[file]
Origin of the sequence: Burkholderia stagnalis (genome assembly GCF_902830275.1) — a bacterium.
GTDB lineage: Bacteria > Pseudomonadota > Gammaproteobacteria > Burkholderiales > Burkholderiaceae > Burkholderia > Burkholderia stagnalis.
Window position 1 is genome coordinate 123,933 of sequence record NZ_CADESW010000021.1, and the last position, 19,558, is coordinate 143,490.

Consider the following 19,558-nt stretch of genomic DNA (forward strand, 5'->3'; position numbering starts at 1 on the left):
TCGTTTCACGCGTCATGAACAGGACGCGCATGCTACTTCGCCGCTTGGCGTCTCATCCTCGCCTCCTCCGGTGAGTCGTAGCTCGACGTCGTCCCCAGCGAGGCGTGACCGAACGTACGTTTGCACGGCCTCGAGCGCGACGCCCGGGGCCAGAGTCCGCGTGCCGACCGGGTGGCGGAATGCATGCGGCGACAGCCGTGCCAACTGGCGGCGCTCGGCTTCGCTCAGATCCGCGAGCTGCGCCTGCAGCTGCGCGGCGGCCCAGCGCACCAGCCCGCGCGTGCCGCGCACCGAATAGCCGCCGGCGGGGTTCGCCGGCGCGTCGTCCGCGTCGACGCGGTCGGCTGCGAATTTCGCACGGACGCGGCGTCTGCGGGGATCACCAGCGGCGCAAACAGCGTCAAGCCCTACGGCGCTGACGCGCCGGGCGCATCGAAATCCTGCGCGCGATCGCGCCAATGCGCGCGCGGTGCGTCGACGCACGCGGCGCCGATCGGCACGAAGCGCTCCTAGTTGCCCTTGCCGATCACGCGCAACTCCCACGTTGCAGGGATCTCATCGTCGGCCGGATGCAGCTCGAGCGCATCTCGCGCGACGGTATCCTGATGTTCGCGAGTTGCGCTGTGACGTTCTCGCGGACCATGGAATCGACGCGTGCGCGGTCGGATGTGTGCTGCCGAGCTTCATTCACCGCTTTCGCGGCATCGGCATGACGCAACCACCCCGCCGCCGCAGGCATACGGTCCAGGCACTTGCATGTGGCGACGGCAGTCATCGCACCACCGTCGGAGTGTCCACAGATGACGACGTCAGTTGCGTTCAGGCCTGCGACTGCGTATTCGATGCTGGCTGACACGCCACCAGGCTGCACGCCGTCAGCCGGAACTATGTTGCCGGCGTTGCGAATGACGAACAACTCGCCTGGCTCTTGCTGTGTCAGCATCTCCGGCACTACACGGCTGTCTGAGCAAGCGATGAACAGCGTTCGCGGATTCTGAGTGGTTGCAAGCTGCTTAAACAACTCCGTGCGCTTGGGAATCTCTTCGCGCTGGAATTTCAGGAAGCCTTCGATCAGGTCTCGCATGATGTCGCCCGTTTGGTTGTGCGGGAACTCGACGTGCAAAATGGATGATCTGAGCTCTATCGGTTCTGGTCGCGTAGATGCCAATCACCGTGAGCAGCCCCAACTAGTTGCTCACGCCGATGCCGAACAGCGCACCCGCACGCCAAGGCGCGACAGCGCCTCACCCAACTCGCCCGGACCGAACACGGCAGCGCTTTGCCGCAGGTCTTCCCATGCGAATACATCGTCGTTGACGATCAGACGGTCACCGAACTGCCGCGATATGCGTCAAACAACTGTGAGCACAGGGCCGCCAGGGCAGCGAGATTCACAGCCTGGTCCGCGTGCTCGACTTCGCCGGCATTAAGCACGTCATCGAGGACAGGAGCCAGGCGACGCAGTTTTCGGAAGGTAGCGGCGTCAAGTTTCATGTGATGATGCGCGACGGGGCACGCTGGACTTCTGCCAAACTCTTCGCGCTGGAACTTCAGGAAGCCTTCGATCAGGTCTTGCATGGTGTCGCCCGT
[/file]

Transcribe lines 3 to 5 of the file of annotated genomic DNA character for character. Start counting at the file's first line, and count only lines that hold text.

Window position 1 is genome coordinate 123,933 of sequence record NZ_CADESW010000021.1, and the last position, 19,558, is coordinate 143,490.

Consider the following 19,558-nt stretch of genomic DNA (forward strand, 5'->3'; position numbering starts at 1 on the left):
TCGTTTCACGCGTCATGAACAGGACGCGCATGCTACTTCGCCGCTTGGCGTCTCATCCTCGCCTCCTCCGGTGAGTCGTAGCTCGACGTCGTCCCCAGCGAGGCGTGACCGAACGTACGTTTGCACGGCCTCGAGCGCGACGCCCGGGGCCAGAGTCCGCGTGCCGACCGGGTGGCGGAATGCATGCGGCGACAGCCGTGCCAACTGGCGGCGCTCGGCTTCGCTCAGATCCGCGAGCTGCGCCTGCAGCTGCGCGGCGGCCCAGCGCACCAGCCCGCGCGTGCCGCGCACCGAATAGCCGCCGGCGGGGTTCGCCGGCGCGTCGTCCGCGTCGACGCGGTCGGCTGCGAATTTCGCACGGACGCGGCGTCTGCGGGGATCACCAGCGGCGCAAACAGCGTCAAGCCCTACGGCGCTGACGCGCCGGGCGCATCGAAATCCTGCGCGCGATCGCGCCAATGCGCGCGCGGTGCGTCGACGCACGCGGCGCCGATCGGCACGAAGCGCTCCTAGTTGCCCTTGCCGATCACGCGCAACTCCCACGTTGCAGGGATCTCATCGTCGGCCGGATGCAGCTCGAGCGCATCTCGCGCGACGGTATCCTGATGTTCGCGAGTTGCGCTGTGACGTTCTCGCGGACCATGGAATCGACGCGTGCGCGGTCGGATGTGTGCTGCCGAGCTTCATTCACCGCTTTCGCGGCATCGGCATGACGCAACCACCCCGCCGCCGCAGGCATACGGTCCAGGCACTTGCATGTGGCGACGGCAGTCATCGCACCACCGTCGGAGTGTCCACAGATGACGACGTCAGTTGCGTTCAGGCCTGCGACTGCGTATTCGATGCTGGCTGACACGCCACCAGGCTGCACGCCGTCAGCCGGAACTATGTTGCCGGCGTTGCGAATGACGAACAACTCGCCTGGCTCTTGCTGTGTCAGCATCTCCGGCACTACACGGCTGTCTGAGCAAGCGATGAACAGCGTTCGCGGATTCTGAGTGGTTGCAAGCTGCTTAAACAACTCCGTGCGCTTGGGAATCTCTTCGCGCTGGAATTTCAGGAAGCCTTCGATCAGGTCTCGCATGATGTCGCCCGTTTGGTTGTGCGGGAACTCGACGTGCAAAATGGATGATCTGAGCTCTATCGGTTCTGGTCGCGTAGATGCCAATCACCGTGAGCAGCCCCAACTAGTTGCTCACGCCGATGCCGAACAGCGCACCCGCACGCCAAGGCGCGACAGCGCCTCACCCAACTCGCCCGGACCGAACACGGCAGCGCTTTGCCGCAGGTCTTCCCATGCGAATACATCGTCGTTGACGATCAGACGGTCACCGAACTGCCGCGATATGCGTCAAACAACTGTGAGCACAGGGCCGCCAGGGCAGCGAGATTCACAGCCTGGTCCGCGTGCTCGACTTCGCCGGCATTAAGCACGTCATCGAGGACAGGAGCCAGGCGACGCAGTTTTCGGAAGGTAGCGGCGTCAAGTTTCATGTGATGATGCGCGACGGGGCACGCTGGACTTCTGCCAAACTCTTCGCGCTGGAACTTCAGGAAGCCTTCGATCAGGTCTTGCATGGTGTCGCCCGT